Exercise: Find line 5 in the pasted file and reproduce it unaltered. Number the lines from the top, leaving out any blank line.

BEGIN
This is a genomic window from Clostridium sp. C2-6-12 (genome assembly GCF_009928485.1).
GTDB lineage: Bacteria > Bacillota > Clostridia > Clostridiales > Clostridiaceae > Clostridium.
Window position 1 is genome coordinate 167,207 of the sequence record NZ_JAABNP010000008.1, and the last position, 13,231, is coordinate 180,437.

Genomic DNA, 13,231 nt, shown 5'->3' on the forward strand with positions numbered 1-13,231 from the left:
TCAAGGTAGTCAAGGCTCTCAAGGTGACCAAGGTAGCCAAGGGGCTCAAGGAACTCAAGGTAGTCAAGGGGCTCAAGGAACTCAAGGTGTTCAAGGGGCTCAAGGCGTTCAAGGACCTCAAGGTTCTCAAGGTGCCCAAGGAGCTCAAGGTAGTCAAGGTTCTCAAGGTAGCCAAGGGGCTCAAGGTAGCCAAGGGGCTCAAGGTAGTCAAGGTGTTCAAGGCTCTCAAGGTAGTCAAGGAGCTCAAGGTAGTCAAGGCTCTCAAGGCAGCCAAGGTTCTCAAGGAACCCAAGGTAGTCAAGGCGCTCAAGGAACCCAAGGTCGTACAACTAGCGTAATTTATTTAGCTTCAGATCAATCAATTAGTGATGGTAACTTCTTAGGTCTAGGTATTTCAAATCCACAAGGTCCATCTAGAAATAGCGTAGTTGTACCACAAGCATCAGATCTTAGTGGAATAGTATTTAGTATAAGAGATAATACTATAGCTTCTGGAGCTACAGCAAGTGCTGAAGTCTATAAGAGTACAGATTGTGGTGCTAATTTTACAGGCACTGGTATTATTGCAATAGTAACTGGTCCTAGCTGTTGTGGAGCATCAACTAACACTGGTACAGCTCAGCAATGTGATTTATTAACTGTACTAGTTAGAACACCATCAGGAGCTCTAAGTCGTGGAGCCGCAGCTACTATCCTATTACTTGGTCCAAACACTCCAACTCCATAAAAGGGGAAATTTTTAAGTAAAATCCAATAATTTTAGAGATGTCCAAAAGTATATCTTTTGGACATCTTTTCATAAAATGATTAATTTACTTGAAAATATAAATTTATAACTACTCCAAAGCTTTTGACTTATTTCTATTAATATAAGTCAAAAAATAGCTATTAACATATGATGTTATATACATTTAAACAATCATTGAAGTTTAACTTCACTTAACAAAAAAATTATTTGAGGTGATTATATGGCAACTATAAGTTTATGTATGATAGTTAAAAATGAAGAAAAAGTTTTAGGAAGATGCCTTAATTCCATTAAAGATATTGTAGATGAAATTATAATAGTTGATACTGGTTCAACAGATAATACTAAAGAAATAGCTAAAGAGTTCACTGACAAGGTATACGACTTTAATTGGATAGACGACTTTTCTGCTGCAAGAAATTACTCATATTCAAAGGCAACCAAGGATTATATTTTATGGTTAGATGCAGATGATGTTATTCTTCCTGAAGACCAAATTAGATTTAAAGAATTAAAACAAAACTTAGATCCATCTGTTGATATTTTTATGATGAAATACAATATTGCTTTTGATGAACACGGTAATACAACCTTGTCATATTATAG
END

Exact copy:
TCAAGGTAGTCAAGGCTCTCAAGGTGACCAAGGTAGCCAAGGGGCTCAAGGAACTCAAGGTAGTCAAGGGGCTCAAGGAACTCAAGGTGTTCAAGGGGCTCAAGGCGTTCAAGGACCTCAAGGTTCTCAAGGTGCCCAAGGAGCTCAAGGTAGTCAAGGTTCTCAAGGTAGCCAAGGGGCTCAAGGTAGCCAAGGGGCTCAAGGTAGTCAAGGTGTTCAAGGCTCTCAAGGTAGTCAAGGAGCTCAAGGTAGTCAAGGCTCTCAAGGCAGCCAAGGTTCTCAAGGAACCCAAGGTAGTCAAGGCGCTCAAGGAACCCAAGGTCGTACAACTAGCGTAATTTATTTAGCTTCAGATCAATCAATTAGTGATGGTAACTTCTTAGGTCTAGGTATTTCAAATCCACAAGGTCCATCTAGAAATAGCGTAGTTGTACCACAAGCATCAGATCTTAGTGGAATAGTATTTAGTATAAGAGATAATACTATAGCTTCTGGAGCTACAGCAAGTGCTGAAGTCTATAAGAGTACAGATTGTGGTGCTAATTTTACAGGCACTGGTATTATTGCAATAGTAACTGGTCCTAGCTGTTGTGGAGCATCAACTAACACTGGTACAGCTCAGCAATGTGATTTATTAACTGTACTAGTTAGAACACCATCAGGAGCTCTAAGTCGTGGAGCCGCAGCTACTATCCTATTACTTGGTCCAAACACTCCAACTCCATAAAAGGGGAAATTTTTAAGTAAAATCCAATAATTTTAGAGATGTCCAAAAGTATATCTTTTGGACATCTTTTCATAAAATGATTAATTTACTTGAAAATATAAATTTATAACTACTCCAAAGCTTTTGACTTATTTCTATTAATATAAGTCAAAAAATAGCTATTAACATATGATGTTATATACATTTAAACAATCATTGAAGTTTAACTTCACTTAACAAAAAAATTATTTGAGGTGATTATATGGCAACTATAAGTTTATGTATGATAGTTAAAAATGAAGAAAAAGTTTTAGGAAGATGCCTTAATTCCATTAAAGATATTGTAGATGAAATTATAATAGTTGATACTGGTTCAACAGATAATACTAAAGAAATAGCTAAAGAGTTCACTGACAAGGTATACGACTTTAATTGGATAGACGACTTTTCTGCTGCAAGAAATTACTCATATTCAAAGGCAACCAAGGATTATATTTTATGGTTAGATGCAGATGATGTTATTCTTCCTGAAGACCAAATTAGATTTAAAGAATTAAAACAAAACTTAGATCCATCTGTTGATATTTTTATGATGAAATACAATATTGCTTTTGATGAACACGGTAATACAACCTTGTCATATTATAG